It is a well-documented fact that humans learn from their environments. Behavioral psychologists have studied this idea for nearly a century. One such behaviorist, Dr. B.F. Skinner, broke away from the rest and focused extensively on why humans behave in certain ways and whether or not those behaviors could be modified through positive and negative reinforcement. Dr. Skinner had believed that, given the proper reward, humans would repeat desired behaviors.


Dr. Skinner's theory was based on Edward Thorndike's Law of Effect, which states that responses that produce a satisfying effect in a situation are more likely to be repeated than responses that produce a negative effect in the same situation. Thorndyke's theory only sought to develop associations between events. Skinner expanded his theory to include the potential to learn from the consequences of those responses.

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Operant Conditioning

Skinner's theory, called operant conditioning, states that it is what comes after a behavior that is important to the manipulation of the behavior, as opposed to what comes before it, as other behaviorists had suggested. Skinner thought that the presence of some kind of reinforcement would affect the likelihood that of a repeated behavior.

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Skinner's Experiments

Dr. Skinner devised a set of laboratory experiments, with rats and a "Skinner box" with a lever in the side. Rats were placed inside the Skinner boxes. As they wandered, they bumped the lever, which resulted in either food (positive reinforcement) or the removal of an electric current (negative reinforcement). The rats quickly learned to go straight for the lever for the reward.

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Negative Reinforcement in Our Daily Lives

There are plenty of examples of negative reinforcement that humans see in their daily lives but might not recognize. The annoying beep that sounds until everyone puts on their seat belt is the ideal example. The unpleasant element (the beeping sound) is present as soon as people enter the car, and the beeping sound stops as soon as the desired behavior (putting on the seat belt) occurs.

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Negative vs. Positive Reinforcement

Skinner's experiments focused on two types of reinforcement to increase the rate of repeated behaviors: positive and negative. With positive reinforcement, a reward, like food or money, is given after a desired behavior occurs. With negative reinforcement, an unpleasant element like an electric current or loud noise, is present in the environment from the start. When the subject performs the desired behavior, the reward is the removal of the unpleasant element.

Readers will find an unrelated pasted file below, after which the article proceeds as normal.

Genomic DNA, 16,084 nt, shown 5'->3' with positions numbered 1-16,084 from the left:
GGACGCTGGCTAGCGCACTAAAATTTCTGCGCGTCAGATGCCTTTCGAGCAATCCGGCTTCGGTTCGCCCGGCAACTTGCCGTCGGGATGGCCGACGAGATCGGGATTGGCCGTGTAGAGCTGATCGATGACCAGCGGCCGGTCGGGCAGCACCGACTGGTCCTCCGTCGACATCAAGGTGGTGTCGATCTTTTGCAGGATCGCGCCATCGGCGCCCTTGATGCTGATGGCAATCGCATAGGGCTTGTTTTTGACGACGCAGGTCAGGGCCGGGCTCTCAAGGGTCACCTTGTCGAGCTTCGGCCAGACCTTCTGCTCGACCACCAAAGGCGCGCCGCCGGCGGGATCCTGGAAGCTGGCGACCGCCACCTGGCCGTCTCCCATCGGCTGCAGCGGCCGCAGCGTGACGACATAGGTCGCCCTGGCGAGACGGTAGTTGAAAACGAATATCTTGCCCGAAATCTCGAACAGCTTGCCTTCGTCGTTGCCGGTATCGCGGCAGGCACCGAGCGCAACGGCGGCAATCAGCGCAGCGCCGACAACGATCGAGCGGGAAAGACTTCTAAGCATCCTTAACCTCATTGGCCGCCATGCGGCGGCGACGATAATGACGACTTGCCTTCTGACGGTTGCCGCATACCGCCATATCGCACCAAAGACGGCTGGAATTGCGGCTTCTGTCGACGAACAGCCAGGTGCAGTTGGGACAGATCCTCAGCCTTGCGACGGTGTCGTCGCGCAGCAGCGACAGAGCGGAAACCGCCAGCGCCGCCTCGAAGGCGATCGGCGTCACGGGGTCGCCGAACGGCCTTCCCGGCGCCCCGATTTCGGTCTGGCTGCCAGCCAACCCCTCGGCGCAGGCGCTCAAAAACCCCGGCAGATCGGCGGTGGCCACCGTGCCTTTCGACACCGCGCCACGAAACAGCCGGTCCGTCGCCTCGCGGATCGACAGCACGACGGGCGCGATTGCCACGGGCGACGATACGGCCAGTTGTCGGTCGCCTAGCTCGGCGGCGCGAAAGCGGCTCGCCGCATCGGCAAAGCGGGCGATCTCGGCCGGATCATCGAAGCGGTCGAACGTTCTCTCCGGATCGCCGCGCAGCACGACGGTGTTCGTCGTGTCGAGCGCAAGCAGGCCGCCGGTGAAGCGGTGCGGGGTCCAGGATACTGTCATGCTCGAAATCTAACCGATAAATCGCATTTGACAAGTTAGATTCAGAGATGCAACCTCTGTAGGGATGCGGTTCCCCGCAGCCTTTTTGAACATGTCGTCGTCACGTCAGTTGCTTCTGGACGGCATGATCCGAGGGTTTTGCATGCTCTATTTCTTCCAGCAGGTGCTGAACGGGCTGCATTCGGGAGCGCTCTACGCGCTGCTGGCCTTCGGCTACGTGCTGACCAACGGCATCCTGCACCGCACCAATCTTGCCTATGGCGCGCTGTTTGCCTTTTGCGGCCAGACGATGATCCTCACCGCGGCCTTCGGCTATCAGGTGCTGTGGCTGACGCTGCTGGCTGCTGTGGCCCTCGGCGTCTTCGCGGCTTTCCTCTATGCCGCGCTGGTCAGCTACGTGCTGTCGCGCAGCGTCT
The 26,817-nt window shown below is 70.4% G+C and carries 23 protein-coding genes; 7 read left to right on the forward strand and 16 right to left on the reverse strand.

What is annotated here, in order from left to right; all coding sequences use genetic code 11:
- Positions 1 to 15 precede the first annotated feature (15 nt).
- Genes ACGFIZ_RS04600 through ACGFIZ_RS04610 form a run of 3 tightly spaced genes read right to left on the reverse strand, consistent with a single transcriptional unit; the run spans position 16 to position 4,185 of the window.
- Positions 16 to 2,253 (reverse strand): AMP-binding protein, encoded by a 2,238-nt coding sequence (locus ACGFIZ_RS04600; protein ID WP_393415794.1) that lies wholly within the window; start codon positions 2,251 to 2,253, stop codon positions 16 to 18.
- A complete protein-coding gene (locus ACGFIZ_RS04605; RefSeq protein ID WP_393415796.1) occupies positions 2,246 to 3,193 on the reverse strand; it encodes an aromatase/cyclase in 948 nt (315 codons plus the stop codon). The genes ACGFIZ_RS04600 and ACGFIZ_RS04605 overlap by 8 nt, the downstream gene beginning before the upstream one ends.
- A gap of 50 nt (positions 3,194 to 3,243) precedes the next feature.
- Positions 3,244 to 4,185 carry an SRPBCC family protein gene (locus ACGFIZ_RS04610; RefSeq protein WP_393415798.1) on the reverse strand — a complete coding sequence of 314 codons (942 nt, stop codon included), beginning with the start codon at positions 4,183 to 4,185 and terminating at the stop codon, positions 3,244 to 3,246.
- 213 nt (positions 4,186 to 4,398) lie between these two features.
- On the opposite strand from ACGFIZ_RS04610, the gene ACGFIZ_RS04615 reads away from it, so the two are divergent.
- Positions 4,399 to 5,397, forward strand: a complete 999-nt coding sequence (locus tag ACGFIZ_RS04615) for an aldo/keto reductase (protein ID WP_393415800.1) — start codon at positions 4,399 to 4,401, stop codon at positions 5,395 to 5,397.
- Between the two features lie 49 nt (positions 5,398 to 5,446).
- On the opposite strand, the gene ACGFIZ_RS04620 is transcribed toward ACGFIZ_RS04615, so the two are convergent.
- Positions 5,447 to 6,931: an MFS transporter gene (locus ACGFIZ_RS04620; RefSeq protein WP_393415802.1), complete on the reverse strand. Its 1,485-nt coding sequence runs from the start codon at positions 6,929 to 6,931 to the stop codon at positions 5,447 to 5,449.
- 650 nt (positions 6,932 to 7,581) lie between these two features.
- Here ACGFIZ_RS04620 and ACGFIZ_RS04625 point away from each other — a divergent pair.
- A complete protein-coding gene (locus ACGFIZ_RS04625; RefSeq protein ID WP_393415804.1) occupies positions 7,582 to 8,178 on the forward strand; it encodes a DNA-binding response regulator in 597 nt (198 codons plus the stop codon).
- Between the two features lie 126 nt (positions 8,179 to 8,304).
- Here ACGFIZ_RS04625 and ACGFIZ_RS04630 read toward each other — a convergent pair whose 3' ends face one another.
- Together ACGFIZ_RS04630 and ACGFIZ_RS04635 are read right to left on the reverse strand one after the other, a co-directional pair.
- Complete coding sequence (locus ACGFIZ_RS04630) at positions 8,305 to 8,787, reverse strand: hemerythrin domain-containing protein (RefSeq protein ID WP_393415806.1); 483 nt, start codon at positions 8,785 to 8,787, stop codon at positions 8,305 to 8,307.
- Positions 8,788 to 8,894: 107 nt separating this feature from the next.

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Negative Reinforcement vs. Punishment

Punishment and negative reinforcement can appear similar at first glance, but the two actions are actually opposites. The difference lies in the intent of the action. The intent of punishment after a behavior is to stop the behavior. The intent of negative reinforcement is to continue or strengthen a behavior. Punishment is the addition of something unpleasant as a consequence, while negative reinforcement is the removal of something unpleasant as a consequence.

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Reinforcement Timing

The timing of the reinforcement may play a role in its effectiveness. Studies suggest that a variable interval ratio schedule of reinforcement is more successful in strengthening behaviors than continuous reinforcement. Imagine training a dog to sit, and the dog sits every time. Instead of rewarding the dog continuously, so that he only sits when the trainer has a treat in hand, the dog gets treats unpredictably so long as he always sits on command. He will continue to sit because he is never sure when he might get a treat. The dog has been trained using a variable interval ratio of reinforcement.

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Real-World Impact

Although Skinner performed his experiments on rats in a lab setting, his discoveries about negative reinforcement had an impact on the rest of the world. He was able to point out that humans and animals learn from their environment through feedback like positive and negative reinforcement in much the same way. His experiments also suggested that human behavior, like that of animals, can be easily manipulated.

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Recent Research

Research suggeststhat negative reinforcement still has relevant, real-world applications. A 2011 study done with non-compliant teens, particularly those with development conditions, suggested that the combined use of positive reinforcement and negative reinforcement is effective at increasing compliance for simple tasks.

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There is a reason more experiments feature positive reinforcement to manipulate behavior than negative reinforcement: the latter can present ethical concerns. Negative reinforcement is characterized by unpleasant elements in the environment that are only removed once a desired behavior is performed. The presence of these elements and the strain of performing tasks can cause unnecessary stress, fear, and trauma in human and animal subjects.

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